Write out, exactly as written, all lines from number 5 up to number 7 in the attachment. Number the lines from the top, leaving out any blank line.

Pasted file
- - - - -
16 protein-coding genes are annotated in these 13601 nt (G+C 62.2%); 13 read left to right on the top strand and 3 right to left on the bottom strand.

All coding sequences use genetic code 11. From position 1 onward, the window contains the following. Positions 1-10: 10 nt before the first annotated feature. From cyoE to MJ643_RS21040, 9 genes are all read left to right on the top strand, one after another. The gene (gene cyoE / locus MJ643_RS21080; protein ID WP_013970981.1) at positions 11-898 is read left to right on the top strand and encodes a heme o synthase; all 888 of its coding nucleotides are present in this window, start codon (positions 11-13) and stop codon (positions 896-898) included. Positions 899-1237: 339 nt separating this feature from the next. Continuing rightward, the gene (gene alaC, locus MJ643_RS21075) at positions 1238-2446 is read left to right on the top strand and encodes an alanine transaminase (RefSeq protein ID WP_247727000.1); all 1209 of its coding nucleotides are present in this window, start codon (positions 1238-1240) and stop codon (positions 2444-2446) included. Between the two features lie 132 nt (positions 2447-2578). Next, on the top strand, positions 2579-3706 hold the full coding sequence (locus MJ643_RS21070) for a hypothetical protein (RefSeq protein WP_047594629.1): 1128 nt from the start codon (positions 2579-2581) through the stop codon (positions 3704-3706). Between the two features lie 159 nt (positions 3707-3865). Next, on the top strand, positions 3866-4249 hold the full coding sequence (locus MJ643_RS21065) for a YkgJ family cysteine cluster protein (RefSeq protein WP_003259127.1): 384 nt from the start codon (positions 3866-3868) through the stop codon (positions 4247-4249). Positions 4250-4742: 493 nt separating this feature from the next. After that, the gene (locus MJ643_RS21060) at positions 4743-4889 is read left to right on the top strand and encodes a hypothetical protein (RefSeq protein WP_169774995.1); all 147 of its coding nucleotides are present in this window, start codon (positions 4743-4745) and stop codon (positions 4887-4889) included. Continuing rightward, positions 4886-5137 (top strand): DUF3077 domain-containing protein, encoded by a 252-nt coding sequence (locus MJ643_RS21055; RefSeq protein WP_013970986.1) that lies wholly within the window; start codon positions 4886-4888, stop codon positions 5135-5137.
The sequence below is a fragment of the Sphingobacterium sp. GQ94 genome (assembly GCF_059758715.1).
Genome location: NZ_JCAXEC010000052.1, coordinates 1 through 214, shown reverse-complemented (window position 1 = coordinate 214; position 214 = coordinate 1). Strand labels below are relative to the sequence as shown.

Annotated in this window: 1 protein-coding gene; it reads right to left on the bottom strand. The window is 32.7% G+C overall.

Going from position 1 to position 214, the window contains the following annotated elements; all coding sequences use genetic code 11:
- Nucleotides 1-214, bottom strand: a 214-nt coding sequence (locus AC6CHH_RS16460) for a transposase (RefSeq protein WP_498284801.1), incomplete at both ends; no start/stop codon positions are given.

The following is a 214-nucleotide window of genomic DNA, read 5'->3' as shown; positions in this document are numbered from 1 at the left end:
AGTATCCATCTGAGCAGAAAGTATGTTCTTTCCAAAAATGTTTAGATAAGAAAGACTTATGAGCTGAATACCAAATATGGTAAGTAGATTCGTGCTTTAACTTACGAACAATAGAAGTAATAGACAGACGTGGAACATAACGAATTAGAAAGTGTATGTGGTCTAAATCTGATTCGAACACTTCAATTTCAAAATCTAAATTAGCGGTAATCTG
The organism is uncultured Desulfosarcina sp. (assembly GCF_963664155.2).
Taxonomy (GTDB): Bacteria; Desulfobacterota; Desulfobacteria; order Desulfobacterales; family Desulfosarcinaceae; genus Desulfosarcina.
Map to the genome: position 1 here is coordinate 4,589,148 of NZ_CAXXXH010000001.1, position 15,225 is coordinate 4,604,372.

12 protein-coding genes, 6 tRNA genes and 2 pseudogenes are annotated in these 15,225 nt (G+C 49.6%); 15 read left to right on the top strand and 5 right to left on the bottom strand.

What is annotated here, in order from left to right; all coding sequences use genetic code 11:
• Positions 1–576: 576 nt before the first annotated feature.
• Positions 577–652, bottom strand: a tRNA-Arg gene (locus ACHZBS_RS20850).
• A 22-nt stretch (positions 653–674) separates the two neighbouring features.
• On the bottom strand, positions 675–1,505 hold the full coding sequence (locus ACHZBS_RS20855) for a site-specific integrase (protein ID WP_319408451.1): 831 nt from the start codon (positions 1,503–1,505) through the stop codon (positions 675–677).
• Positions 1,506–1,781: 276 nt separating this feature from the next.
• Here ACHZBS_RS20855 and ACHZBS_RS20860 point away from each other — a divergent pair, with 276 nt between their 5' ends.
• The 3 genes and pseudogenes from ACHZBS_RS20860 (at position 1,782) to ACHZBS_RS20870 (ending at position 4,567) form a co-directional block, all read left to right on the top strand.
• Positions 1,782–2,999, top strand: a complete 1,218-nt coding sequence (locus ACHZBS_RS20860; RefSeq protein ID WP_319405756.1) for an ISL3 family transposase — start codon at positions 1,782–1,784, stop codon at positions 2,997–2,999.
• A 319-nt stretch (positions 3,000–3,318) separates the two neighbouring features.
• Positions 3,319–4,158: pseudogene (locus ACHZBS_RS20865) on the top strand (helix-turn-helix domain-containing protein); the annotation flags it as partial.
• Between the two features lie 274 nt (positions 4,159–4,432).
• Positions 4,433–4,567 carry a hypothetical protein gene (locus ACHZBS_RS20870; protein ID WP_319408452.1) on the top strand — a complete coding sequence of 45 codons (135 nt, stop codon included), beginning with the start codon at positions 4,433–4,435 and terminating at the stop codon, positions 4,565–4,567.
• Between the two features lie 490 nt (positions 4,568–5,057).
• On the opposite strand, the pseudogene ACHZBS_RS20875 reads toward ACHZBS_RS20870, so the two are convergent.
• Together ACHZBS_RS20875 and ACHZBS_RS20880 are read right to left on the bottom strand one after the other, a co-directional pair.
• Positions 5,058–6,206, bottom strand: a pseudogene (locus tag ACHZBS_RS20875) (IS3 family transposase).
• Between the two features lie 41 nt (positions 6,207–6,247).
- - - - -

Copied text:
Annotated in this window: 1 protein-coding gene; it reads right to left on the bottom strand. The window is 32.7% G+C overall.

Going from position 1 to position 214, the window contains the following annotated elements; all coding sequences use genetic code 11:
- Nucleotides 1-214, bottom strand: a 214-nt coding sequence (locus AC6CHH_RS16460) for a transposase (RefSeq protein WP_498284801.1), incomplete at both ends; no start/stop codon positions are given.